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In another part of the wood, Oberon wonders if Titania has awoken from her slumber. He's hoping that she laid her eyes on a vile beast.
Enter Puck with the answer.
He tells Oberon that a crew of craftsmen entered the grove where Titania was sleeping to practice their play for Theseus's wedding. Puck found Bottom to be the dullest, so he transformed his head into that of a donkey. Titania woke up and fell in love with the donkey-Bottom hybrid.
Oberon thinks this is hilarious—everything has worked out better than he could've imagined.
The Fairy King asks Puck if put the love juice in the Athenian man's eyes and Puck says, yep, he sure did.
Demetrius and Hermia enter and Oberon realizes that Puck put the love juice in the wrong Athenian man's eyes.
Hermia is livid that Lysander abandoned her while she was sleeping. Then she accuses Demetrius of killing her fiancé, which he denies.
Hermia flips out and curses Demetrius.
Demetrius says she's getting her bloomers in a knot for no reason—he hasn't killed Lysander, nor does he have any reason to believe Lysander is dead.
Hermia wants Demetrius's assurance that Lysander is OK. Demetrius is all, "What will you give me in exchange?"
Sassy Hermia says that in exchange she'll promise to never see him again. This doesn't sound like much of a bargain and Demetrius admits that he's getting nowhere fast.
All this pursuing has made Demetrius sad and sleepy, so he lies down for a nap.
Meanwhile, Oberon is busy pointing out that Puck got the wrong guy. Oberon tells Puck to go find Helena in the woods, and use some magic to bring her to Demetrius's sight.
Oberon says a little verse over the sleeping Demetrius, intending to make the young man fall in love with Helena (with the help of some love juice) once Demetrius awakens.
Puck leads Helena to Demetrius, with Lysander begging at her heels. Oberon and Puck are going to watch what happens for a while, and they hope the ruckus will wake up Demetrius.
Meanwhile, Lysander tries to convince Helena that he loves her.
Helena is ticked off because Lysander is supposed to be in love with her friend Hermia.
Lysander points out that Hermia's dad wants her to marry Demetrius, anyway.
Just then, Demetrius wakes up, sees Helena, and declares that she's a goddess.
Now Helena really loses it, thinking that both men are mocking her for their amusement.
Lysander and Demetrius bicker over who should get Helena.
Demetrius announces that Hermia is approaching.
Hermia can't see anything in the dark woods, but she follows Lysander's voice.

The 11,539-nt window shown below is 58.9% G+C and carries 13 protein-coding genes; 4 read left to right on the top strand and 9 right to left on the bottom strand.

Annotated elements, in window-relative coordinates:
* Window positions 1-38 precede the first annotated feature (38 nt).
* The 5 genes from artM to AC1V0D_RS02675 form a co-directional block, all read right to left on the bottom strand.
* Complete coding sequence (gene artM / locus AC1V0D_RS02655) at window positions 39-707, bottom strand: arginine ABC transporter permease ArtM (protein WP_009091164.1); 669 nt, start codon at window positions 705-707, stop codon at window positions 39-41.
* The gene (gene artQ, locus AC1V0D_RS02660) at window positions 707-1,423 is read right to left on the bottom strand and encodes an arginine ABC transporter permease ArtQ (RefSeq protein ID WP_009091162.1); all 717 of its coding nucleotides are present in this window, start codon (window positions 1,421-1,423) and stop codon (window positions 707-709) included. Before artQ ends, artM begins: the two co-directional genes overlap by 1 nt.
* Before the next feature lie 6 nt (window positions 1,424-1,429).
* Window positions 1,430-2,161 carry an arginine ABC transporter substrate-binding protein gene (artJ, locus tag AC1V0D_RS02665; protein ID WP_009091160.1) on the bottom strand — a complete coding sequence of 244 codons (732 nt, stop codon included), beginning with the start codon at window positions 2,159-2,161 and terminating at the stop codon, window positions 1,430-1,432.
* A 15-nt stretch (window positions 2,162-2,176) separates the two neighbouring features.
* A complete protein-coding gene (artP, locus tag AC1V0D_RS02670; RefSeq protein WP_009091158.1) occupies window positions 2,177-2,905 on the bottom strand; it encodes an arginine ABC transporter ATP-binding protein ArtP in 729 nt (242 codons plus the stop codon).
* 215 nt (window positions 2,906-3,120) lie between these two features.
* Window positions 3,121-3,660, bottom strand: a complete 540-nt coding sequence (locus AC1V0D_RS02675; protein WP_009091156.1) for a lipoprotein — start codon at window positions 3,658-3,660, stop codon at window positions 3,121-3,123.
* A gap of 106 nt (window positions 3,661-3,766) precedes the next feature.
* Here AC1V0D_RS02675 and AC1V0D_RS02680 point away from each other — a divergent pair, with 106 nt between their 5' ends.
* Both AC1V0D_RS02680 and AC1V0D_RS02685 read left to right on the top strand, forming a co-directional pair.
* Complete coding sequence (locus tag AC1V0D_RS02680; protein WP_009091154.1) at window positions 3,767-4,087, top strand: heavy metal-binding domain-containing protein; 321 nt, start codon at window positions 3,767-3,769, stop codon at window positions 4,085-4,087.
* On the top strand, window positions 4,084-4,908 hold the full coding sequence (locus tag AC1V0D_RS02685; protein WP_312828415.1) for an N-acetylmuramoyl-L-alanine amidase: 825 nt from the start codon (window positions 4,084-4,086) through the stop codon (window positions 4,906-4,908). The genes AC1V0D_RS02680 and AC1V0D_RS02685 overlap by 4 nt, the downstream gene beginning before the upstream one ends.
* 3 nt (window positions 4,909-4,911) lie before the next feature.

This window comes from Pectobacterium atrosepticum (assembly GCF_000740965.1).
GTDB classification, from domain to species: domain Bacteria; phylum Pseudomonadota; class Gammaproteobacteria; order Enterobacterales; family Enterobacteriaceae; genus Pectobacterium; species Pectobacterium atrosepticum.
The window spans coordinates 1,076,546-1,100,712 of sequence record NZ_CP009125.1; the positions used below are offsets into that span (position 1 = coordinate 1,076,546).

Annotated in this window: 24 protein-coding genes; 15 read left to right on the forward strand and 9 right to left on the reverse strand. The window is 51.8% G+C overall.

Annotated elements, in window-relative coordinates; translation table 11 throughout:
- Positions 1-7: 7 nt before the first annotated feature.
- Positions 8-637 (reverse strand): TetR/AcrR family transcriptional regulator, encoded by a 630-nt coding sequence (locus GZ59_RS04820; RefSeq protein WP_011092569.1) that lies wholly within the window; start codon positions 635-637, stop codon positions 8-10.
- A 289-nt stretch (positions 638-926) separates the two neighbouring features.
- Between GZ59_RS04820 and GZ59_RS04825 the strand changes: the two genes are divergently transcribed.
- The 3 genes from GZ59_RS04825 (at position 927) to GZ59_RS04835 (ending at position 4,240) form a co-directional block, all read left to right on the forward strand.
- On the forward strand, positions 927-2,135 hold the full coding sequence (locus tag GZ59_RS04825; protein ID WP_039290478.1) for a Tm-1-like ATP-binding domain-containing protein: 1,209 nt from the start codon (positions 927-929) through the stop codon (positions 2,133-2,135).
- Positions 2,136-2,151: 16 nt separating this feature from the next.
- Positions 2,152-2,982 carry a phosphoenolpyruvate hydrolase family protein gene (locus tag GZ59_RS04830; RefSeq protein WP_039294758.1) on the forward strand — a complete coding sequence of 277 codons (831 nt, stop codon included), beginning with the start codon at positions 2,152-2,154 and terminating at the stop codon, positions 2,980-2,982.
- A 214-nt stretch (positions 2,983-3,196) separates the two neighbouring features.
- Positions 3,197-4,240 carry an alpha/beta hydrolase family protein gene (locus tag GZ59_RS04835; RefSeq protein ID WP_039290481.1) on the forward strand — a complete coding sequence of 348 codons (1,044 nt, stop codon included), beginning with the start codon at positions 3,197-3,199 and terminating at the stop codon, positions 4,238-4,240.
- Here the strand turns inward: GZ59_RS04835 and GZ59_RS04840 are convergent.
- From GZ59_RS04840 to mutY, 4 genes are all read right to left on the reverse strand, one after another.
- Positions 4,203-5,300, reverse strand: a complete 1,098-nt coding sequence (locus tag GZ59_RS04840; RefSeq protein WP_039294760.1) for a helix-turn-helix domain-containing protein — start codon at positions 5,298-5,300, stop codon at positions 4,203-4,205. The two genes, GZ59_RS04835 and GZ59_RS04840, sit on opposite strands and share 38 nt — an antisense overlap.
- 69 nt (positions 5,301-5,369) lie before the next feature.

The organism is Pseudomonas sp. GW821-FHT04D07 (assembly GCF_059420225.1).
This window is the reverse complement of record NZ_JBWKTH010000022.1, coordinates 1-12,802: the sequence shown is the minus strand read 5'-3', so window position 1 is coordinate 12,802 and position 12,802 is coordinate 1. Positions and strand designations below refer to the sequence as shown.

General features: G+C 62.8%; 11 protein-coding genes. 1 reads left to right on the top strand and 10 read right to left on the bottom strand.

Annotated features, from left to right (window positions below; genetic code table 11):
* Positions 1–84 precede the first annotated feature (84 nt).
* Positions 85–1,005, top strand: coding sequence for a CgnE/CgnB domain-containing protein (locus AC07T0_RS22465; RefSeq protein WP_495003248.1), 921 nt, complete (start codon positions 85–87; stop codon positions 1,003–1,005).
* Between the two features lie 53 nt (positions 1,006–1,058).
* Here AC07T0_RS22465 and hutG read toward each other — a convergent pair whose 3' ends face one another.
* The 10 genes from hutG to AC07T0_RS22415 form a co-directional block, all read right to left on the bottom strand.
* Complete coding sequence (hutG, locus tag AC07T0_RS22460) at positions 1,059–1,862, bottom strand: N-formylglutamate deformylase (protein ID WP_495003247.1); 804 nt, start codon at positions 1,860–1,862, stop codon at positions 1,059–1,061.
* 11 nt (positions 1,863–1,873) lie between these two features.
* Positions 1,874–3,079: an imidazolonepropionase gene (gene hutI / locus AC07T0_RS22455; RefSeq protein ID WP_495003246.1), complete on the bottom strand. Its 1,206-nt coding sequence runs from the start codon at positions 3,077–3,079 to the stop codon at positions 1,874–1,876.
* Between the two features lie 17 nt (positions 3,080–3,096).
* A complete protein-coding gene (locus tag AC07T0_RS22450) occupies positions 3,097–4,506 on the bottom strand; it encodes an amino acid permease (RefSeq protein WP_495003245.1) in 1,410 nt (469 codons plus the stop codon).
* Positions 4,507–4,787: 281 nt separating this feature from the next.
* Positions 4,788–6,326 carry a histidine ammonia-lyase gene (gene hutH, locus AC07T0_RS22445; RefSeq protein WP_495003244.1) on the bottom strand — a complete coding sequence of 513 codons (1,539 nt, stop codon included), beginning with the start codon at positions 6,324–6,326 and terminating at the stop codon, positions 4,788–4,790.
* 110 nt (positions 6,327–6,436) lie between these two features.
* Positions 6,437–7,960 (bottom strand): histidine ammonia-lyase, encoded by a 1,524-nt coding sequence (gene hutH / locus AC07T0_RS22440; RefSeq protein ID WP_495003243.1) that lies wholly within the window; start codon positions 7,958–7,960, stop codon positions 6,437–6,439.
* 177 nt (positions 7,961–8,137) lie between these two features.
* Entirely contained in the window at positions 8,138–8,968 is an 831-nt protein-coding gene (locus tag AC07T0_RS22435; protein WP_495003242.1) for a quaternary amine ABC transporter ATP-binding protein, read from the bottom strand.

Once she arrives, she asks Lysander why he left her alone in the woods while she was sleeping.
Lysander declares that he no longer loves Hermia and that his heart belongs to Helena.
Lysander says he thought leaving Hermia sleeping alone in the woods in the middle of the night was a clear enough message that he hates her.
Helena thinks that Hermia is in on some big, elaborate joke designed to make her look silly. She accuses Hermia of betraying the girls' long friendship. They even used to embroider together! The nerve!
Hermia is shocked to hear that Helena thinks she's been betrayed—Hermia actually thinks Helena must be the one doing the teasing and betraying.
The ex-friends continue to argue.
Helena throws up her hands and tells them they can go ahead and keep up the act. Helena assumes they mean to "chronicle" it, the Elizabethan equivalent of putting it up on Facebook, so that they can all laugh about it later
Helena doesn't want to stick around just to be teased—she'd rather die.
Hearing Helena's plan to take off, Lysander interjects, calling Helena "my love, my life, my soul."
Demetrius threatens Lysander, who again swears his love to Helena. The boys then get into a discussion about who loves Helena. Hermia asks Lysander what this is all about.
Lysander makes his feelings for Hermia clear by using a racial slur: "Away, you Ethiop!"
Hermia's hangs onto Lysander, all confused, as he calls her a string of nasty things, including a "Tartar" (which is a reference to the Mongolian people of Central Asia, not the gross stuff that builds up on your teeth).
Lysander goes back to his challenge against Demetrius, saying that he'll keep his word and fight him.
We interrupt this soap opera to bring you a brain snack and some words of encouragement: If you're feeling like your head is going to explode and you're having a hard time keeping track of who's who, you're not alone. The scene is confusing and the four young lovers seem indistinguishable for a reason—Shakespeare is basically telling us that all lovers are alike. Now, back to our program.
Lysander asks if he should "hurt [Hermia], strike her, kill her dead?" to prove he no longer loves her, but concedes that, even though he hates Hermia, he won't kill her.
Hermia finally gets it.
Instead of turning on the man who scorns her, Hermia turns on the woman he's chosen over her, the woman who has been her closest friend since childhood. Hermia accuses Helena of stealing Lysander.
Helena is also upset and thinking Hermia must still be joking. She calls Hermia a counterfeit and a puppet.